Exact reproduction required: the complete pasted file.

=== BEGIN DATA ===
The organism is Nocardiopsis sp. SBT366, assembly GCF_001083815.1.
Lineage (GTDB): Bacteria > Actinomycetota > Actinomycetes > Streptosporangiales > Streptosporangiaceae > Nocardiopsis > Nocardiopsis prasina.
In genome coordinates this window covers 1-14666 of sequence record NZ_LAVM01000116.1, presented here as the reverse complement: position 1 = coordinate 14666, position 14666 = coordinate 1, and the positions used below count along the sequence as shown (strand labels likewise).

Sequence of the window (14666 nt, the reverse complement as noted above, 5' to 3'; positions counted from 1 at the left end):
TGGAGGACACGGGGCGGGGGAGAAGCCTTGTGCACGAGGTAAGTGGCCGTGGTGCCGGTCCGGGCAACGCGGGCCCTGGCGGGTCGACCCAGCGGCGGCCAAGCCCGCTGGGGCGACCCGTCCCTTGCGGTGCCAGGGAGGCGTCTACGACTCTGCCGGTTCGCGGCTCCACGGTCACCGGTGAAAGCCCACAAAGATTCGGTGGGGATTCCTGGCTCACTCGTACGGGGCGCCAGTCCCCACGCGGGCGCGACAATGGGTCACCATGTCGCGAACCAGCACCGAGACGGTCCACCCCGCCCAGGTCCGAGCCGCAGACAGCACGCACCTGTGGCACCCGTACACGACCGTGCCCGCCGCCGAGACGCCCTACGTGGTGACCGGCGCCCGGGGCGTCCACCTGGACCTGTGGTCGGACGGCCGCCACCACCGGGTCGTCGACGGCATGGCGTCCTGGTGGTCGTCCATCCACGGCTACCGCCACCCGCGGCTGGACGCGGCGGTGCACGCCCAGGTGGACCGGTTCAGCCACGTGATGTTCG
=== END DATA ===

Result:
The organism is Nocardiopsis sp. SBT366, assembly GCF_001083815.1.
Lineage (GTDB): Bacteria > Actinomycetota > Actinomycetes > Streptosporangiales > Streptosporangiaceae > Nocardiopsis > Nocardiopsis prasina.
In genome coordinates this window covers 1-14666 of sequence record NZ_LAVM01000116.1, presented here as the reverse complement: position 1 = coordinate 14666, position 14666 = coordinate 1, and the positions used below count along the sequence as shown (strand labels likewise).

Sequence of the window (14666 nt, the reverse complement as noted above, 5' to 3'; positions counted from 1 at the left end):
TGGAGGACACGGGGCGGGGGAGAAGCCTTGTGCACGAGGTAAGTGGCCGTGGTGCCGGTCCGGGCAACGCGGGCCCTGGCGGGTCGACCCAGCGGCGGCCAAGCCCGCTGGGGCGACCCGTCCCTTGCGGTGCCAGGGAGGCGTCTACGACTCTGCCGGTTCGCGGCTCCACGGTCACCGGTGAAAGCCCACAAAGATTCGGTGGGGATTCCTGGCTCACTCGTACGGGGCGCCAGTCCCCACGCGGGCGCGACAATGGGTCACCATGTCGCGAACCAGCACCGAGACGGTCCACCCCGCCCAGGTCCGAGCCGCAGACAGCACGCACCTGTGGCACCCGTACACGACCGTGCCCGCCGCCGAGACGCCCTACGTGGTGACCGGCGCCCGGGGCGTCCACCTGGACCTGTGGTCGGACGGCCGCCACCACCGGGTCGTCGACGGCATGGCGTCCTGGTGGTCGTCCATCCACGGCTACCGCCACCCGCGGCTGGACGCGGCGGTGCACGCCCAGGTGGACCGGTTCAGCCACGTGATGTTCG